2011_NYR_02427_1260_000(a_small_unusual_bronze_ritual_tripod_food_vessel_and_cover_ding_han_dy)

Lot 1260. A small unusual bronze ritual tripod food vessel and cover, ding, Han dynasty (206 BC-AD 220); 6 in. (15.3 cm.) highEstimate USD 8,000 - USD 12,000Price realised USD 17,500. © Christie's Images Ltd 2011.

The deep, rounded body raised on three slender legs and applied with a pair of bird-form handles suspending loose rings, the flat cover with three finials cast as seated birds with curled tails, the three birds functioning as feet when the cover is inverted, with grey and milky green patina, stand. 

Provenance: Acquired in Hong Kong, 14 May 1999.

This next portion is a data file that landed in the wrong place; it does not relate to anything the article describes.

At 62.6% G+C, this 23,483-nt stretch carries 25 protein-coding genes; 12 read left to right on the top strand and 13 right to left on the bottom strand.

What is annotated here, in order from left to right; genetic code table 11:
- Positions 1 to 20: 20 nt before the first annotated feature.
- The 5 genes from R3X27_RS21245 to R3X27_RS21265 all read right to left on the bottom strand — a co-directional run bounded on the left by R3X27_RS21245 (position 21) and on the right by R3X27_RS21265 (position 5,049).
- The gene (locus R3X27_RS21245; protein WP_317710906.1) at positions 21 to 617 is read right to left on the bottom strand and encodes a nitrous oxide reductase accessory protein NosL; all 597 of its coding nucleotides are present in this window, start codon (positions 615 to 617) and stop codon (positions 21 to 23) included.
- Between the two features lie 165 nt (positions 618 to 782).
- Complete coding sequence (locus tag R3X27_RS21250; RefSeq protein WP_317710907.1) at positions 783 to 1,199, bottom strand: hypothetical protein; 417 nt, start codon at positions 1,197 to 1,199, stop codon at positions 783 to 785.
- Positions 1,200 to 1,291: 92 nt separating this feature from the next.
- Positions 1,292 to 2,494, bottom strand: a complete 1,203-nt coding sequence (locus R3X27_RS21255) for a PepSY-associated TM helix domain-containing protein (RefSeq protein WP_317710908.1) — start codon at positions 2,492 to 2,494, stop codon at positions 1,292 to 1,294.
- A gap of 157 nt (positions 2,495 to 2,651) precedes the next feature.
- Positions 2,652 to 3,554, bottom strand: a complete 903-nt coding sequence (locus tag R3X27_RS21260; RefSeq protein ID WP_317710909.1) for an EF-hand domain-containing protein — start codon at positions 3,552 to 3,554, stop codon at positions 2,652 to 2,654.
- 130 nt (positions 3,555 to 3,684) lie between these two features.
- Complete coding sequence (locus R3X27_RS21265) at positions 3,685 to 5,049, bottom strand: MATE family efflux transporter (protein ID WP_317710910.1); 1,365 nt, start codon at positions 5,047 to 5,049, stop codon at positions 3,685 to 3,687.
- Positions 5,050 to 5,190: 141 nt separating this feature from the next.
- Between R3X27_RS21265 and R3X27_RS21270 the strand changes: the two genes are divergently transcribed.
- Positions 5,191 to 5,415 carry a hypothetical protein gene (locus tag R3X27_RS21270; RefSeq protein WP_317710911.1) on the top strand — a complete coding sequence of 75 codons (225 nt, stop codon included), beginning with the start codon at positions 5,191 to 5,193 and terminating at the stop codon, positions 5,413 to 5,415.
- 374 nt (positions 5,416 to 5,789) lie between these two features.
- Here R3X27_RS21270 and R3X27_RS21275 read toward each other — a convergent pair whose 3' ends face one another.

Note: The meaning of the inscription cast in relief on the base of this vessel, ma bing yi jia xiong li, is unclear, but may be literally translated as, 'horse, sickness, family, hero.'

The addition of the relief inscription on the base of this vessel is an unusual feature, but can be found on other bronze vessels of Han date, such as the hu in the Palace Museum, Beijing, which is cast in relief on its base with a nine-character inscription in seal script reading, "happiness comes with drinking wine and eating". See The Complete Collection of Treasures of the Palace Museum - 28 - Bronze Articles for Daily Use, Hong Kong, 2006, pp. 62-3, no. 54. Compare, also, the bronze hu excavated in 1961 in Gaoyao Village, Shaanxi province, which is cast in relief on one side with an inscription in seal script reading, jiu jiang gong (Nine river offering), illustrated in Zhongguo Qingtongqi Quanji - 12 - Qin Han, Beijing, 1998, p. 67, no. 65.

Christie's. Fine Chinese Ceramics and Works of Art Part I and Part II Including Property from the Arthur M. Sackler Collections, New York, 24 March 2011